South Africa's R15bn stainless steel industry has felt the strain of a contraction in its apparent consumption figures in the last two years, reported John Tarboton, executive director of the Southern African Stainless Steel Development Association (sassda), at the association's 2017 AGM.
This has been caused by a flood of Asian imports, mainly from China, a drop in exports of finished products and the resultant huge decrease in the conversion of primary to finished products, he said. “Our declining apparent consumption is a concern. Prior to 2015, our figures mirrored what was going on in the rest of the world, whereas now we’re deviating from the global trend.”
Looking at the value and output of the local market, Tarboton explained that apparent consumption last year was just over 130,000 tonnes in terms of primary product which represents a value of R4.6bn if you assume an average cost of $35,000 a tonne. The conversion of that product - costed at twice that of primary product value - equals an additional R9.2bn, which results in the total value of the local stainless industry of close to R15bn.
In terms of physical output, the national average is currently four tonnes per worker a year, which based on apparent consumption figures, means approximately 32,000 people are employed in the conversion of stainless steel primary products to finished products.
Overall, the statistics show that the stainless steel market continues to contract in 2017. The forecast is showing zero primary, non-producer exports and so apparent consumption may return closer to primary supply into the market. (Primary supply minus primary exports equals apparent consumption.) At present, the forecast shows similar primary supply for 2017 as 2016.
Looking at the first four months of this year compared to last year (January - April 2016 vs. January - April 2017), the primary supply of stainless steel is down by 17%, leading to apparent consumption having declined by 10%. Tarboton explained that, “The reasons for the supply of product into the market declining is due to a lack of demand in the local market, reflecting our current grindingly tough economic conditions.”
A longer term comparison of 2015 vs. 2016 reveals that primary supply (produced locally + imports) which includes: sheet, coil and plate stainless steel - dropped by 11% in 2016 or 20,000 tonnes and unfortunately, the apparent consumption figure - which is the amount of stainless steel expected to be converted to a finished product - declined by 31% in 2016, probably due to destocking of primary products and the reversal of finished products trade balance.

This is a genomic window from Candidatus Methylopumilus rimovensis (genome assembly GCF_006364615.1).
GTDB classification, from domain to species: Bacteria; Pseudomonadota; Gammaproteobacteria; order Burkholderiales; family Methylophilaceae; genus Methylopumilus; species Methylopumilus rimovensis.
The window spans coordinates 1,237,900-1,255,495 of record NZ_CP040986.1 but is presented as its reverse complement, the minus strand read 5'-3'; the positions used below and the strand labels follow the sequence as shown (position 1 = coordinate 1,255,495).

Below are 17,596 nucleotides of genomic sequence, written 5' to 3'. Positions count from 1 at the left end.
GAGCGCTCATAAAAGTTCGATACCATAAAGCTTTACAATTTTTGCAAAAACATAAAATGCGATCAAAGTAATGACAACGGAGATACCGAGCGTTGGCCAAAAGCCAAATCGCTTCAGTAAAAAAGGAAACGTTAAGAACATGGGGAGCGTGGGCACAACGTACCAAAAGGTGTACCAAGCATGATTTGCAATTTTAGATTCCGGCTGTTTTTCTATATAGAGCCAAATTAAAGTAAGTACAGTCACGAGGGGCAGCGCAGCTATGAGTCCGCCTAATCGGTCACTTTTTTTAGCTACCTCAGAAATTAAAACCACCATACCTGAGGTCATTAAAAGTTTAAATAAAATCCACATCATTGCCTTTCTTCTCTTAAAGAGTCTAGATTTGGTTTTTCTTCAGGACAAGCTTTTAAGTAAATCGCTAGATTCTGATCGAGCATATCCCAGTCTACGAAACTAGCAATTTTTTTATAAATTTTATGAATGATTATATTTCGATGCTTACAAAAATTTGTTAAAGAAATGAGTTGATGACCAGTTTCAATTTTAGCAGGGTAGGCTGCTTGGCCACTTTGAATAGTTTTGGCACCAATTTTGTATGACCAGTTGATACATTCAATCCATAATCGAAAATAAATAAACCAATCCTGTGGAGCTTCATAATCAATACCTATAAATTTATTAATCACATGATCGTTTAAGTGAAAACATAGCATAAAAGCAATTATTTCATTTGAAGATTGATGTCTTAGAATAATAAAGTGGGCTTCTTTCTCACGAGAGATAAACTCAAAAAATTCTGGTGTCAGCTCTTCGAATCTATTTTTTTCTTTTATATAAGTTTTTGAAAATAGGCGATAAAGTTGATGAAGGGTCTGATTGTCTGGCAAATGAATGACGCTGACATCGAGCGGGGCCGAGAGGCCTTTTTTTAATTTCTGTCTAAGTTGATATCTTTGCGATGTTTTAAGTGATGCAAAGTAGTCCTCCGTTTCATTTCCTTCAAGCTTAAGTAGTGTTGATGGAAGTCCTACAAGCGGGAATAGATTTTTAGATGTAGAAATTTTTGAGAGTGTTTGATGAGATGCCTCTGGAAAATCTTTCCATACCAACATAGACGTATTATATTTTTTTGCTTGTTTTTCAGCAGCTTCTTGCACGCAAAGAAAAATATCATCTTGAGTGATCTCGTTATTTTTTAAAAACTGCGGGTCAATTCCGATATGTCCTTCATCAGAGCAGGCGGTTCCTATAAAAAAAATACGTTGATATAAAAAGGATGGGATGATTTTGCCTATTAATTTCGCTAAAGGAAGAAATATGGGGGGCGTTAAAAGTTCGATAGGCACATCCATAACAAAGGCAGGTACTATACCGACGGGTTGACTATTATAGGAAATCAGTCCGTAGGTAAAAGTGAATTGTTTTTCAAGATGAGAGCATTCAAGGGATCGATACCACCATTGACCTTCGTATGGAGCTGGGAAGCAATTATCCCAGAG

Imported finished products surged with an increase of 44%. This is supported by anecdotal evidence and feedback from the sassda member survey and is largely due to a flood of imported product, primarily Chinese. In comparison, the export of finished products dropped by 20%, which is the opposite of previous years. Stated Tarboton: “So, whereas in 2015 we were a net exporter of stainless steel finished products and exported 8,000 tonnes more than we imported, we now import 40,000 tonnes of stainless steel finished products more than we exported and therefore run a trade deficit on stainless steel finished products.”
Tarboton also reported back at the sassda AGM on his recent attendance at the annual International Stainless Steel Forum AGM and associated meetings in Tokyo. “The general view was that the economic climate has resulted in an improved outlook for stainless steel. This is because since late 2016, the commodity crisis may have reached its worst point and may have turned a corner, which means we could start to see an improvement, particularly in mining investments, something that our market is seeing glimpses of.”
For 2016, the ISSF reported that the global growth rate of the stainless steel market was at just over 10%. Virtually all that growth occurred in China which in 2001 had virtually zero share of global production as compared to 2016, where it now commands 54%. “I had hoped that after 2014 that that would start plateauing to just over 50%, but it has started to increase again towards the 60% level, so this is a concern to our stainless steel industry,” commented Tarboton.
He added: “Fortunately, forecasts for the rest of the world are looking better. Our region is predicted to grow at 1.2% in 2017 and 1.6% in 2018, which represents a more optimistic outlook than has been the case for the last nine years.”